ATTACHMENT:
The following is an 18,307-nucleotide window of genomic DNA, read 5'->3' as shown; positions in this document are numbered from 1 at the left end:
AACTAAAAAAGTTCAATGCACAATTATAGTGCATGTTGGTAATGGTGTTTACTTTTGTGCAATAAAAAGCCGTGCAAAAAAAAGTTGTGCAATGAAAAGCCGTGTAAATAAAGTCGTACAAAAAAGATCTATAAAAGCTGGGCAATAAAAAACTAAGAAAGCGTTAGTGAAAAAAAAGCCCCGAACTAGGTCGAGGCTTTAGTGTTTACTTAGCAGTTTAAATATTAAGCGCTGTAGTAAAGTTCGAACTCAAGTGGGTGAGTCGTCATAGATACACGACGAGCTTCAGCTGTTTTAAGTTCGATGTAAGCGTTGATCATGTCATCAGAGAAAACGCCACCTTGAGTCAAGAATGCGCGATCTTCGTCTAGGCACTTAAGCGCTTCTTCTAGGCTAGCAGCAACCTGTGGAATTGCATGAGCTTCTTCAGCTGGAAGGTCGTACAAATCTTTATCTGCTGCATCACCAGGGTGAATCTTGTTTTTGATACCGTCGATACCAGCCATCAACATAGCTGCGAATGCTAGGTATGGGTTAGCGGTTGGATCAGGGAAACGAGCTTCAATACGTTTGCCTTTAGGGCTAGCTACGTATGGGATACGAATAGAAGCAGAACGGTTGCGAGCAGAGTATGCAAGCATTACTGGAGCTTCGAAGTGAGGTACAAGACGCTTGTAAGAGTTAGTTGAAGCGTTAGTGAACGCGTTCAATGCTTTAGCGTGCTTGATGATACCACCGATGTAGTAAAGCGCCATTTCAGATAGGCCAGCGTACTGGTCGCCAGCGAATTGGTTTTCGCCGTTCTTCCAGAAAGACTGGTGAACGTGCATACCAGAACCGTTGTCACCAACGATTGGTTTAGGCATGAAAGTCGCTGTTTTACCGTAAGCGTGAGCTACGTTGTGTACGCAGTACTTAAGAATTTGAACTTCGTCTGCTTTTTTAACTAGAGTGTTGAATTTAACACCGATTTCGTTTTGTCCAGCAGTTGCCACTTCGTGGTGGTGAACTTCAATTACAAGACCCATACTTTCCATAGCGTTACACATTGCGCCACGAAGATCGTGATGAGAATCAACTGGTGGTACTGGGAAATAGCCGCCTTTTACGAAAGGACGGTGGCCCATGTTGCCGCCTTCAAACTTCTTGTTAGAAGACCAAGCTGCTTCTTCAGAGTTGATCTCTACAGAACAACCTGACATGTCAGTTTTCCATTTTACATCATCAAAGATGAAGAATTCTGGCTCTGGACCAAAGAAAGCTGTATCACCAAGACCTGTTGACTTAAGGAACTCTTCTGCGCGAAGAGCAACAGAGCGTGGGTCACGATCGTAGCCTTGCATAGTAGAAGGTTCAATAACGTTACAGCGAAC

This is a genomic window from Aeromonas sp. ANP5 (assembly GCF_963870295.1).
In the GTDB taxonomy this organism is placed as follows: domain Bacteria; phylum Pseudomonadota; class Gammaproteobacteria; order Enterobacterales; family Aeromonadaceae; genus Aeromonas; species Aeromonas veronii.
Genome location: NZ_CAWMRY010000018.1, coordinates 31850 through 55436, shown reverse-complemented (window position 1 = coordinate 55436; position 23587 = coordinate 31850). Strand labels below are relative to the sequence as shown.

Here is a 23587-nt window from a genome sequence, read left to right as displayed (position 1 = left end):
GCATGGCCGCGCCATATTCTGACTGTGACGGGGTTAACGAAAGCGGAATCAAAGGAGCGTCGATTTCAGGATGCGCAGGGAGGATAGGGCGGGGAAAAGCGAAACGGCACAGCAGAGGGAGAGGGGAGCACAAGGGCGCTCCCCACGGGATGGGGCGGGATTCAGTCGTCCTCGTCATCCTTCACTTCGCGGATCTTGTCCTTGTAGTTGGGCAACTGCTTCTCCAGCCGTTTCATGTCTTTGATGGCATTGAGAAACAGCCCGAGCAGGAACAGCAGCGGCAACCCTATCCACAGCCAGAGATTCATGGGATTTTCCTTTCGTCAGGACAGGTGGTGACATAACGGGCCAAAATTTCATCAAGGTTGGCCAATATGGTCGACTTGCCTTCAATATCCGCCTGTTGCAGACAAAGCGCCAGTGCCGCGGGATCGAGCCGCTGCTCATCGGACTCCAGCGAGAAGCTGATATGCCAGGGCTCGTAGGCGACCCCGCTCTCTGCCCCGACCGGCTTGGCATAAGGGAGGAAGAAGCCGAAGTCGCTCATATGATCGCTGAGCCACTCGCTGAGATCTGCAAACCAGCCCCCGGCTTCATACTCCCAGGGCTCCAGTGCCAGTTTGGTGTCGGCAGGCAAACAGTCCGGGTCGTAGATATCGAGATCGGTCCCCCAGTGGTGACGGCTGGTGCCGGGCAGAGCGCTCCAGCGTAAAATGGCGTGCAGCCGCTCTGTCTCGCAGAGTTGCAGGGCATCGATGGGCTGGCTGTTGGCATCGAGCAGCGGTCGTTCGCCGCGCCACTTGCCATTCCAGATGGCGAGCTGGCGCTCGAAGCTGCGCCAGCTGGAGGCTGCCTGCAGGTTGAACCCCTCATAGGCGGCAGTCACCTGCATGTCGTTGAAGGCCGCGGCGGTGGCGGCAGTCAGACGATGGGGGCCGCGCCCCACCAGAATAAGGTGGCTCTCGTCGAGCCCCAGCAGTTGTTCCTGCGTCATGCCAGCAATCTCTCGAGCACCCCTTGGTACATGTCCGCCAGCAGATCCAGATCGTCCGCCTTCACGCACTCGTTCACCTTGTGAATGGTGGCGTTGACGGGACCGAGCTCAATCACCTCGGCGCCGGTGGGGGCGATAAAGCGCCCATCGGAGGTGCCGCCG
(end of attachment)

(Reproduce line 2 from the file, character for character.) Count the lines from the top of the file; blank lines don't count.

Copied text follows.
AACTAAAAAAGTTCAATGCACAATTATAGTGCATGTTGGTAATGGTGTTTACTTTTGTGCAATAAAAAGCCGTGCAAAAAAAAGTTGTGCAATGAAAAGCCGTGTAAATAAAGTCGTACAAAAAAGATCTATAAAAGCTGGGCAATAAAAAACTAAGAAAGCGTTAGTGAAAAAAAAGCCCCGAACTAGGTCGAGGCTTTAGTGTTTACTTAGCAGTTTAAATATTAAGCGCTGTAGTAAAGTTCGAACTCAAGTGGGTGAGTCGTCATAGATACACGACGAGCTTCAGCTGTTTTAAGTTCGATGTAAGCGTTGATCATGTCATCAGAGAAAACGCCACCTTGAGTCAAGAATGCGCGATCTTCGTCTAGGCACTTAAGCGCTTCTTCTAGGCTAGCAGCAACCTGTGGAATTGCATGAGCTTCTTCAGCTGGAAGGTCGTACAAATCTTTATCTGCTGCATCACCAGGGTGAATCTTGTTTTTGATACCGTCGATACCAGCCATCAACATAGCTGCGAATGCTAGGTATGGGTTAGCGGTTGGATCAGGGAAACGAGCTTCAATACGTTTGCCTTTAGGGCTAGCTACGTATGGGATACGAATAGAAGCAGAACGGTTGCGAGCAGAGTATGCAAGCATTACTGGAGCTTCGAAGTGAGGTACAAGACGCTTGTAAGAGTTAGTTGAAGCGTTAGTGAACGCGTTCAATGCTTTAGCGTGCTTGATGATACCACCGATGTAGTAAAGCGCCATTTCAGATAGGCCAGCGTACTGGTCGCCAGCGAATTGGTTTTCGCCGTTCTTCCAGAAAGACTGGTGAACGTGCATACCAGAACCGTTGTCACCAACGATTGGTTTAGGCATGAAAGTCGCTGTTTTACCGTAAGCGTGAGCTACGTTGTGTACGCAGTACTTAAGAATTTGAACTTCGTCTGCTTTTTTAACTAGAGTGTTGAATTTAACACCGATTTCGTTTTGTCCAGCAGTTGCCACTTCGTGGTGGTGAACTTCAATTACAAGACCCATACTTTCCATAGCGTTACACATTGCGCCACGAAGATCGTGATGAGAATCAACTGGTGGTACTGGGAAATAGCCGCCTTTTACGAAAGGACGGTGGCCCATGTTGCCGCCTTCAAACTTCTTGTTAGAAGACCAAGCTGCTTCTTCAGAGTTGATCTCTACAGAACAACCTGACATGTCAGTTTTCCATTTTACATCATCAAAGATGAAGAATTCTGGCTCTGGACCAAAGAAAGCTGTATCACCAAGACCTGTTGACTTAAGGAACTCTTCTGCGCGAAGAGCAACAGAGCGTGGGTCACGATCGTAGCCTTGCATAGTAGAAGGTTCAATAACGTTACAGCGAAC